5. Do you have a case manager? Or a home health nurse? You might need one. I suppose I should have put this at the top of the list. I had a wonderful case manager for seven years. She was the first person in my support system who understood what I was going through and kept tabs on me. We talked every week. I met her right after I got diagnosed with Schizophrenia in 2005, and she stayed in my life. When the agency would want to her to close my case, because due to lack of funding where I live case management is hard to get, she would fight for me, because she knew I needed her. It broke my heart when she left the agency, but I will always have the memories of that time. When my apartment was in bad shape, she's the only person I'd let inside. She'd make me let her in; she was quite persuasive, but more importantly, she didn't judge me. She'd see the mess and say, "Okay, let's start cleaning up!" She didn't get on the phone with somebody and try to get me evicted. She'd actually help me clean. She wasn't paid to help people clean. Later, I'd have a friend I paid to help me clean, but she did it because she was incredibly kind and always went above and beyond the call of duty. I am doing better now, and I don't need people to help me clean, but back then I was not doing well.
So you don't know how to get a case manager? Well, usually in the U.S. they come via community mental health centers. The best care is not always found via these centers, because particularly where I live, these centers are severely lacking in efficient funds to operate, but the benefit of going to a community mental health center for your psychiatrist and therapist appointments is that you might also get a case manager there. You can also sometimes find a program that offers case management, call them, and tell them you need their help (I've done this, and it worked).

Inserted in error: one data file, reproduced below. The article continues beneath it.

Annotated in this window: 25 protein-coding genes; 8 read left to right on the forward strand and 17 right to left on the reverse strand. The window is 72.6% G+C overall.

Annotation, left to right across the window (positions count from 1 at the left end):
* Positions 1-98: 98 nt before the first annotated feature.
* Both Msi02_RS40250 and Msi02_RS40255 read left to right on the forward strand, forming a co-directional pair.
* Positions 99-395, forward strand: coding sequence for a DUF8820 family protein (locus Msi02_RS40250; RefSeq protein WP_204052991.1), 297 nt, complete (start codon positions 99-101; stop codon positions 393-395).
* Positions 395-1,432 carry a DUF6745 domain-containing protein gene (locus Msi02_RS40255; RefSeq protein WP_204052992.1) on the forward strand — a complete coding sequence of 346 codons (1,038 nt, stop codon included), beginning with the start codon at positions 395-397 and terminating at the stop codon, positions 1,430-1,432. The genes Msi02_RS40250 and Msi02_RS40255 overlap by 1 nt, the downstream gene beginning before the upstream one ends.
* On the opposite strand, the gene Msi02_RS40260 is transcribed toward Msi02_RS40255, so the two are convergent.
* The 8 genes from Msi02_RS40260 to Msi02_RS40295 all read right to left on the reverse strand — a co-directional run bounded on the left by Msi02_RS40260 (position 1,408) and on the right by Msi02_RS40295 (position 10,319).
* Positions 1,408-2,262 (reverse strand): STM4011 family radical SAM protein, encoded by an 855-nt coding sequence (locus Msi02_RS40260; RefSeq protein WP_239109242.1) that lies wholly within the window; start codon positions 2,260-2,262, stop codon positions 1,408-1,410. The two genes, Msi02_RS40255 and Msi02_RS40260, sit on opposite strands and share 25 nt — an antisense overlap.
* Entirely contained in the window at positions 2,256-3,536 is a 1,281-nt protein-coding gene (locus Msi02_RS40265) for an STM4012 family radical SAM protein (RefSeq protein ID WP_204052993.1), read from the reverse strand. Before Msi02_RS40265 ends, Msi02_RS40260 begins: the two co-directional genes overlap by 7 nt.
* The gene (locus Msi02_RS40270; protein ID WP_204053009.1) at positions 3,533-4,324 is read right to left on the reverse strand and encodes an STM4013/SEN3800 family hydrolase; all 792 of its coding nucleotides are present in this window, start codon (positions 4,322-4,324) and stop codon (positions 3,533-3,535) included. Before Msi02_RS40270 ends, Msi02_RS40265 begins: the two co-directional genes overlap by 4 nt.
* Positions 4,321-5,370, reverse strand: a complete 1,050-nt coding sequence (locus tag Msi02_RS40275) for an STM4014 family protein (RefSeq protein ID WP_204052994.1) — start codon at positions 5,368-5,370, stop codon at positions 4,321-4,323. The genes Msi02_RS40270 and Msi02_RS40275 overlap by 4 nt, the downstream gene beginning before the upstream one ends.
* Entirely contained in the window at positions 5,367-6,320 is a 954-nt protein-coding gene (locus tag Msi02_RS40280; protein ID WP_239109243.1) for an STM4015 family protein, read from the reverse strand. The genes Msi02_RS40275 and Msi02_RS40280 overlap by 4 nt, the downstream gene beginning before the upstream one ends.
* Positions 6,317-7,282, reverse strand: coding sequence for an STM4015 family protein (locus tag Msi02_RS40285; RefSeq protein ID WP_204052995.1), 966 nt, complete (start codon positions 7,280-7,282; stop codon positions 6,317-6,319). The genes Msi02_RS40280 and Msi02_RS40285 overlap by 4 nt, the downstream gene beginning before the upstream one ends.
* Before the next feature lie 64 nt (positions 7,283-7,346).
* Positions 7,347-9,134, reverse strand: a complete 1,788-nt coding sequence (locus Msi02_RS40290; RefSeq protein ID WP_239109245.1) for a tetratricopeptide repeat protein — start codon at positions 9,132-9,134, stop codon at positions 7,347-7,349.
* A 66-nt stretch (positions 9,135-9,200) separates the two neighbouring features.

6. If you go to school, and you like it, try talking to your professors about your interests. For me, one of the most supportive people I've ever known started out as my professor a long time ago. I am still friends with him; he's a good mentor. Other professors I've had have also been very helpful. They helped me by teaching me to believe in myself and my capabilities more than I ever did before I knew them. They made me believe my brain wasn't all bad, after all. They taught me to value my intellect. I am still in college; it has taken me many, many years to get to be close to graduation (December!), and so professors are still helping me. Right now I'm thinking about graduate school in the future, mostly because of professors who have believed in me. I might not be able to do it, but I used to be convinced I couldn't get through a bachelor's degree at the university I attend. I have gotten A's in every single class there. It was professors who convinced me not to drop out when I had psychotic breaks, and it will be professors who I thank when I graduate.
7, If you work, try to hang out some time with your coworkers, maybe just one coworker. I had mostly just one friend I made at my job where I've been for almost seven years, who I would do things with outside work. It's not the kind of job that is conducive to being able to socialize with people. But I like her a lot, and although we never talked about a lot of personal things, we did have fun when we got together a few times. I'm not good at making friends at work, or anywhere else (I know this sounds weird to say after I just got done talking to you about the ways I found support), so this is not an area where I am some kind of expert at all. But, for other people, simply finding someone at work to go to a movie or have coffee with can be a big change that helps.
The same is true for doing volunteer work. Sometimes in volunteer work, you don't make friends, but you do make coworkers, who you can at least chit chat with about things. If you're unable to work for money at all, then volunteer work may be something you want to consider. Some areas of the world have "clubhouses" for people with mental illness. There is an excellent one where I live called Vincent House. It has helped many people with mental illness by giving them volunteer jobs that sometimes lead to employment for money.
8. Get a pet. I don't know what on earth I would do without my cats! I am the perennial creepy cat lady, and always will be. If I had more space for them, I'd have more than two, probably I'd have ten!